Senator Manchin Makes False Statements Mountain Valley Pipeline and the Gas Crisis
Politicians continually side with fossil fuel companies and perpetuate false narratives about pipeline infrastructure. We saw this with Senator Joe Manchin’s recent statement on the Mountain Valley Pipeline. Wild Virginia hosted Lorne Stockman, Research Director at Oil Change International to bust some of these myths and misconceptions.
- General misconceptions about pipelines you’ve heard from the public, and which ones industry tries to perpetuate.
I think there are many myths pedaled by industry about the benefits of pipelines, as well as the downplaying of the costs. The myths that we have focused on have been primarily about the perceived need for a new pipeline, and the idea that emissions caused by burning the oil or gas delivered by a new pipeline will happen whether the pipeline was built or not.
- Misleading stories from politicians on the need for new pipeline sources?
I think the most important one to talk about today is Senator Joe Manchin’s recent statement that Mountain Valley Pipeline is of national strategic importance and that it’ll somehow help the US support Europe in its efforts to move away from Russian gas. This statement from Senator Manchin is false on so many levels.
First, Europe’s prime response to the energy crunch triggered by the war is to accelerate its transition away from fossil fuels. It has raised its targets for renewable energy and brought forward dates for achieving these. While it is looking for gas supplies to replace Russian gas in the short term, it has made clear that it is not looking for a long term commitment to more gas, and this is in recognition of the need to reduce gas use for climate goals as well as for energy security goals.
Second, even if Europe was ready to commit to additional US gas in the long-term, Mountain Valley Pipeline does nothing to enhance the availability of gas for export to Europe. While Mountain Valley Pipeline could be connected to pipeline networks that could feed LNG export terminals on the Gulf Coast, these export facilities are not constrained by the availability of gas.
So I think what Senator Manchin needs to realize is that Mountain Valley Pipeline is not the solution to whatever energy crisis arises in any part of the world. It’s not the solution to the south-east’s coal power problem and it’s not the solution to Europe’s Russian energy crisis. It was a bad idea to begin with and it’s still a bad idea. Reliable, clean renewable energy that is not based on globally traded fuel supplies is the answer (and should be the Senator’s answer) to both of these issues.
- Energy moving in the right direction – to more sustainable sources over coal.
In the next couple of years, we’re going to see RE displace not only coal but gas as well in US power generation. Coal plants and gas plants are going to produce less because cheaper RE will make it less economic to run these plants. We are going to see progress in energy storage, and, we’re going to see an offshore wind industry emerge along the eastern seaboard creating tens of thousands of jobs and adding a source of renewable energy that has tremendous potential for providing enormous quantities of clean energy. The US is 20 years behind Europe in offshore wind. 20 years wasted pursuing fracking and all the destruction and pollution it caused. We must make up for lost time and support offshore wind as much as possible. The north east is doing this by setting ambitious targets. Virginia and the Carolinas need to step up and do the same.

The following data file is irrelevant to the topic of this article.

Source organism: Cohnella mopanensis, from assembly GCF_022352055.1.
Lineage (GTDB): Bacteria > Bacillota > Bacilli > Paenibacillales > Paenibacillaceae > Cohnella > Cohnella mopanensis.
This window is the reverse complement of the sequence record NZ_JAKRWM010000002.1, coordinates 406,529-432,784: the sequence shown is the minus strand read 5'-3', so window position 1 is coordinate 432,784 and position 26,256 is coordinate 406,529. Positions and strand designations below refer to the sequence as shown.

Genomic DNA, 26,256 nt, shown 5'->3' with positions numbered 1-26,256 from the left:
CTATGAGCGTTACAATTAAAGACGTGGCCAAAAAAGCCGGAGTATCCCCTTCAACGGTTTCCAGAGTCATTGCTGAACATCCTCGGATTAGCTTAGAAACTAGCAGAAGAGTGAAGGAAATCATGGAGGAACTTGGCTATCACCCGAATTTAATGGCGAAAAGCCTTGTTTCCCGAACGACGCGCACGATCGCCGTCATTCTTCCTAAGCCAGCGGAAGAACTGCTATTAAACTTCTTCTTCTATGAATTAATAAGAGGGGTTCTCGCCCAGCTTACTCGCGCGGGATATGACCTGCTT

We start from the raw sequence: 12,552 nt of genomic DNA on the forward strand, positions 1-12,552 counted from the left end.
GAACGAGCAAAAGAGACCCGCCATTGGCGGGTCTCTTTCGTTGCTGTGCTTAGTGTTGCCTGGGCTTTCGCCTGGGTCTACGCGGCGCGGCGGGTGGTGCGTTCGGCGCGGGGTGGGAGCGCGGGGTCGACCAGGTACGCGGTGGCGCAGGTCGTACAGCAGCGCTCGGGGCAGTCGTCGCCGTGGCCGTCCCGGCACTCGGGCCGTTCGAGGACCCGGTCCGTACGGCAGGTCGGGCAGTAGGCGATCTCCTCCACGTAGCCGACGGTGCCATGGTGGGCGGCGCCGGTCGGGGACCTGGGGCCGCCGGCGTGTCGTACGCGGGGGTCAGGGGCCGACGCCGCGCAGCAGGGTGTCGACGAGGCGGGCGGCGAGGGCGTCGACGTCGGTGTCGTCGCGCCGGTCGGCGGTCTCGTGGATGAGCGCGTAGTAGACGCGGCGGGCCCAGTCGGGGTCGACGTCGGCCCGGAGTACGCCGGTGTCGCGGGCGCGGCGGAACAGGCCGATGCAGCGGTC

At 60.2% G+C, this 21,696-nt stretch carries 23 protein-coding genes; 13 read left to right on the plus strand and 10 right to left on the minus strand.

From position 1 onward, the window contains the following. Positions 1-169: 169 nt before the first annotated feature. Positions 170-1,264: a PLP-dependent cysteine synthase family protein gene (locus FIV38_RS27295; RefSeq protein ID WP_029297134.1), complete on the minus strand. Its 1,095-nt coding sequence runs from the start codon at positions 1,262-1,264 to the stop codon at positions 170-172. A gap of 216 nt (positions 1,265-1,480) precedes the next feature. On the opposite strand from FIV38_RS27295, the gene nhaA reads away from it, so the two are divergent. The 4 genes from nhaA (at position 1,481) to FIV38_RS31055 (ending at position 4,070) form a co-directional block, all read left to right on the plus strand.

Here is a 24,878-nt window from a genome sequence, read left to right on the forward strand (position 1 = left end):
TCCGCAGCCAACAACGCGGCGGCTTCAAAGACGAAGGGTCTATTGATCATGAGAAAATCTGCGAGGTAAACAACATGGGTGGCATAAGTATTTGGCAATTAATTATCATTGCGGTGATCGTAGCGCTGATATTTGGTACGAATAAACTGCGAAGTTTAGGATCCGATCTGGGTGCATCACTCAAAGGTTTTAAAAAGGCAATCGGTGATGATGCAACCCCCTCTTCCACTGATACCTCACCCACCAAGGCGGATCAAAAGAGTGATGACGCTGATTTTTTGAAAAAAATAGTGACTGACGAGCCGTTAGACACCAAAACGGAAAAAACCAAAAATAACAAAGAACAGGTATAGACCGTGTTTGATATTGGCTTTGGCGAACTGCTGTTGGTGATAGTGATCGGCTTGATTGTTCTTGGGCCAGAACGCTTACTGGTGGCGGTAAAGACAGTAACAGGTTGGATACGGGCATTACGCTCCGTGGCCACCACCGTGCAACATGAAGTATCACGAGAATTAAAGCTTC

- What’s next for US states to help better meet climate goals? What can pipeline fighters and other advocates do?
I think what pipeline fighters in Virginia and North Carolina have done is remarkable. They have gone after every permit, shown up at every hearing, and left no stone unturned. It’s amazing. We need to keep that up to finally kill Mountain Valley Pipeline. Beyond that, we need to keep pushing the states to set more ambitious targets for clean energy and reducing fossil fuel use. The transition requires a stable policy environment with clear short, medium and long term goals. Where you have that you see money flowing in, creating jobs and change happening. South eastern states can be a lot more aggressive on offshore wind for example. North eastern states have set ambitious targets calling for tens of gigawatts of offshore wind capacity. Virginia and North Carolina have much lower targets and see less investment. We just saw the federal government pull in $4.3 billion for offshore wind leases of the New York bight because the nearby states have big targets for using that wind energy.
So, join us, and contact your Senator today. Read Oil Change International’s report, US Oil and Gas Companies Set to Make Tens of Billions More from Wartime Oil Prices in 2022, here.